“Disassemble. Disassemble?” Why taking things apart is good for you.

If you have never watched the 1986 film “Short Circuit”, in which military robot Number Five discovers what it is to be alive and realises that disassembly equates with death,  I should get hold of a copy very soon as apparently a remake is on the stocks.   You will want to be able to draw informed critical parallels between the two versions, or maybe not.  Those of us who have children of our own will know that the urge to take things apart is deep rooted and often applied to the wrong stuff.  After all, when you have scrimped and saved to afford a piece of electronic equipment for your home and little Tabitha or Timmy have elected to find out how it works the old fashioned way it takes someone of real vision to step back and reflect on the learning opportunities that the little darlings may have experienced.

Picture the scene, a five year old me, nose pressed against a toy shop window gazing at the impossible prize; a tin plate clockwork tank!  (Alright, I have given my age away, if you don’t know what a tinplate toy looks like Google it now.)   Imagine the rapture when on Christmas morning the very same tank emerges from the wrapping paper, the thrill of winding the clockwork motor and setting it running over a small pile of books on the kitchen floor.  You might want to skim over the fear of the sparks being fired from the gun that made me insist that Dad remove the flint from the mechanism.  These sound like simple pleasures in the light of the electronic gadgets that from the bulk of most wish lists these days and perhaps the Kindle that you gave your child this year might not suffer the same fate as my tank.  You see I wanted to find out what made it go.  I can remember quite clearly settling down behind the sofa and figuring out how to unfold the tabs that held the parts together and getting inside the thing, I had worked it out for myself and felt the triumph.  I also felt the pain when my mother looked over the back of the sofa and realised that I had reduced the costly present to a small pile of component parts.

I learnt a lot about how things were made.   I learnt that if you are going to lever some tinplate up with anything sharp you had best keep your fingers out of the way.  I learnt that springs have a mind of their own.  I learnt that not every one trusts you to be able to put things back together and I learnt that they were right about that.  It was my first foray into what for me at any rate, was the adult world of the maker.  I grew up expecting to fix broken things, not throw them away and increasingly I find the sort of design that deliberately stops you doing that frustrating; you know the kind of thing, the moulded on 3 pin plug that can never be reused, the hair dryer with the special screws so that you cannot take it apart, the label over the case join that assures you that there are no user serviceable parts inside.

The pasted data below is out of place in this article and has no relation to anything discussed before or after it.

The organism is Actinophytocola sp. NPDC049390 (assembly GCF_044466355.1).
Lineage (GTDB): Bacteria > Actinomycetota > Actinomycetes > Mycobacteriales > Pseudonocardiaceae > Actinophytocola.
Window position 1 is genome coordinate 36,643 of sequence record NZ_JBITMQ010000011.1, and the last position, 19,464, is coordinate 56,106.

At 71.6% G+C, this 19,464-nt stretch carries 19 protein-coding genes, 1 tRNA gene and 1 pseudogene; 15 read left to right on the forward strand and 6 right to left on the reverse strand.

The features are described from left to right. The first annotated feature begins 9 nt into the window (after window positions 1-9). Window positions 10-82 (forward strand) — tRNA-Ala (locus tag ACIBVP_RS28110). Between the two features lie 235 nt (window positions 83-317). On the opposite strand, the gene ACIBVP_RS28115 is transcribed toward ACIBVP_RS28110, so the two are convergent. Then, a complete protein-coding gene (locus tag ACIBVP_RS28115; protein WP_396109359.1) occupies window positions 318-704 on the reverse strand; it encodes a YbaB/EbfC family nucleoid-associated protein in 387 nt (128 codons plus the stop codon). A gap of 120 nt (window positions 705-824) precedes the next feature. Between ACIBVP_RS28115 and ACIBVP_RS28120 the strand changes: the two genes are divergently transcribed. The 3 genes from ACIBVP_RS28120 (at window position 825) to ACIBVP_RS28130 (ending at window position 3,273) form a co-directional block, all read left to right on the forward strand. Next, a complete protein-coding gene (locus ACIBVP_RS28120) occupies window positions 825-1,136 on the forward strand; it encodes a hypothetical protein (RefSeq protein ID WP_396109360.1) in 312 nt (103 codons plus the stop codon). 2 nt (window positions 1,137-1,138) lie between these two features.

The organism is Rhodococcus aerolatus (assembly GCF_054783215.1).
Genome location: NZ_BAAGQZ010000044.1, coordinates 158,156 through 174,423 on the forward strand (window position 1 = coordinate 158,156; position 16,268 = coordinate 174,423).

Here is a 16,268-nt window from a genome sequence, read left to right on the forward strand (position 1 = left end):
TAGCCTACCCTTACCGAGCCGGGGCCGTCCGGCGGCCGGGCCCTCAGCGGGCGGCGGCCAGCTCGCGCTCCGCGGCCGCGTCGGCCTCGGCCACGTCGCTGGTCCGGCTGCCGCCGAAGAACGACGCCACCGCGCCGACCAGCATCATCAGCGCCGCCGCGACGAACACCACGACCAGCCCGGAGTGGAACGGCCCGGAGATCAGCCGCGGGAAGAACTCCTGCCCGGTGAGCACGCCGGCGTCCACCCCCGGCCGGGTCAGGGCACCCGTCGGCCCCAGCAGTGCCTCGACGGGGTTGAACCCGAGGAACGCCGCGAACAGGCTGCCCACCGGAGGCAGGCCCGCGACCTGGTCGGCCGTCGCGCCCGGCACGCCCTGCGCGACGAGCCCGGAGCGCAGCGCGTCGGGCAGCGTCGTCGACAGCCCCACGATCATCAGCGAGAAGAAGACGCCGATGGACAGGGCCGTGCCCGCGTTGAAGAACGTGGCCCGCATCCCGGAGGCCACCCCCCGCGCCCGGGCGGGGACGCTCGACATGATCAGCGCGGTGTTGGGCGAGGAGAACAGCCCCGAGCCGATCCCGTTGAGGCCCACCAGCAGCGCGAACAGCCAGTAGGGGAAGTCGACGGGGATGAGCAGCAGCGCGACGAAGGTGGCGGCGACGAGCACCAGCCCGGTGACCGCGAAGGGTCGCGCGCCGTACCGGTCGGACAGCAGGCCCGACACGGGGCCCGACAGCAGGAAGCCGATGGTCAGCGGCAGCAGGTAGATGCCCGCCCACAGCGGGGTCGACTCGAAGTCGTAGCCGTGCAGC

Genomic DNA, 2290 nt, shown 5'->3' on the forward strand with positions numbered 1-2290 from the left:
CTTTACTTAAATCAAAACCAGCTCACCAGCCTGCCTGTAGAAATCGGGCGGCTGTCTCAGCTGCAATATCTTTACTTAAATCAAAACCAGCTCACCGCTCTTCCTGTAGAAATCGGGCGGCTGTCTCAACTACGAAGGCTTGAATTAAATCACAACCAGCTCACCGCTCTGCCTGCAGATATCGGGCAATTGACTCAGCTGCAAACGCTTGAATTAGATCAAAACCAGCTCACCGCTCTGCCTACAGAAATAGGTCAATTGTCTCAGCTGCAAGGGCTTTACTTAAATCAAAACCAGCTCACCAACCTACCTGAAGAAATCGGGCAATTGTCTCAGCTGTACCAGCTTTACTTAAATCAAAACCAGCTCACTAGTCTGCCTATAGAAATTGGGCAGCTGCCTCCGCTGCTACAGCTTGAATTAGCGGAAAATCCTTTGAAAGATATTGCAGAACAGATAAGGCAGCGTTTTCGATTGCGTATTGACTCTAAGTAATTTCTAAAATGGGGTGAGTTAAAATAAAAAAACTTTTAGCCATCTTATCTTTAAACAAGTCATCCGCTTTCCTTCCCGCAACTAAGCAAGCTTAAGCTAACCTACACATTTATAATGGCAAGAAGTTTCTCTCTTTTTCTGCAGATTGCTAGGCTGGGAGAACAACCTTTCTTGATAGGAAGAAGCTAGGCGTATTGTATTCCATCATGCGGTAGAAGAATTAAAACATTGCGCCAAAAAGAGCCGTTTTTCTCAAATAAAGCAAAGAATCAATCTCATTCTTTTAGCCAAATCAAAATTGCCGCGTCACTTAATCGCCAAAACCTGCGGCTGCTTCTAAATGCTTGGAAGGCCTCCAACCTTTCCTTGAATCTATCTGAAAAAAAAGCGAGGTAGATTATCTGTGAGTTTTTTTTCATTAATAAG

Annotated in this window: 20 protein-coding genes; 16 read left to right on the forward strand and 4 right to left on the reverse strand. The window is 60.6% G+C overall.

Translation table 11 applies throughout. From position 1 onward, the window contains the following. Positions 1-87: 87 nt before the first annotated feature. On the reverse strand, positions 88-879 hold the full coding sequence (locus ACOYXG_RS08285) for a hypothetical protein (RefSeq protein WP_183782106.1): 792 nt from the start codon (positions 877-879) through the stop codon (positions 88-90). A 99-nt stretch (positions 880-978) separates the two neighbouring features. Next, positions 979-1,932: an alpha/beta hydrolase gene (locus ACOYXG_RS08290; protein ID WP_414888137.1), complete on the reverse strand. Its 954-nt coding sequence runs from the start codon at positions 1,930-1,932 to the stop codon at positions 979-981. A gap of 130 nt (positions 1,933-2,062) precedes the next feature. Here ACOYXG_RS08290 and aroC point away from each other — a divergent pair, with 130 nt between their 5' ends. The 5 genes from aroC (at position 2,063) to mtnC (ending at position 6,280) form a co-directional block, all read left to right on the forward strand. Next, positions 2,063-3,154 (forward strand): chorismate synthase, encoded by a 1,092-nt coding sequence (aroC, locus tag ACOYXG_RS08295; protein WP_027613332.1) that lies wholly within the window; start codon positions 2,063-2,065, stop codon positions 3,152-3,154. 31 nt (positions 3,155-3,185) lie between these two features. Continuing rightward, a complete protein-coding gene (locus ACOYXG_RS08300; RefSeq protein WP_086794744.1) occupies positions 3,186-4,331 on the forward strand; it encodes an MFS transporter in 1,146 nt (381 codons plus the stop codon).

In education we managed briefly to get disassembly to feature in our curriculum.  It did lead to one or two aberrations such as disassembling a pizza when eating it might well have served the purpose, but it was a great idea if only we had been able to fill our schools with things that could be safely taken apart.  The second problem was very much the one my Mother experienced, how do you assess the learning value of taking something apart?  Piano smashing contests used to be a popular event, would that count?  Clearly not as the reflective care of discovering by reverse engineering is absent so speed cannot be used as a measure of success.  Nevertheless the process of reducing something to its component parts and eventually reassembling it to the point where it functions is a hugely significant one.  Find ways of getting children to do this if you can.

But this point underscores a far more significant one for education in th UK today.  How do you measure success in education?  Governments have generally relied on quantitative measures such as specific exam results.  Briefly we moved in the right direction by using a value added measure which at least payed some heed to the varied starting points for the children in our schools.  Alas we seem to have reverted to the most simplistic form of measurement under the current government, the English Baccalaureate.  Try this tomorrow; ask five colleagues what the most important learning experiences of their school careers were.  How many of them will regale you with tales of the lesson content they experienced?  The life changing moments are rarely encapsulted in lesson content, they are far more to do with the ways in which we change the architecture of our mental processes, our emotional or moral schema.  These are of fundamental significance but of course, they are damned hard to measure.

I cannot find it in myself to believe that anyone believes that education is about learning facts and yet governments continue to set targets in simplistic terms by which they will measure, publicise and reward success.  All too often they say, as this government does, that they want to give schools flexibility to shape a relevant and effective local curriculum that will suit the needs of the pupils in the school.  Can it be possible that any politician fails to understand that the criteria for success become the focus of your efforts?   My argument this week is that disassembling technology is a good way of learning about it but that, at least in the early stages you don’t always get the technolgy working again.  Let us hope that our politicians are not at that early stage of learning where they take apart that which they do not understand and fail to get it working again.


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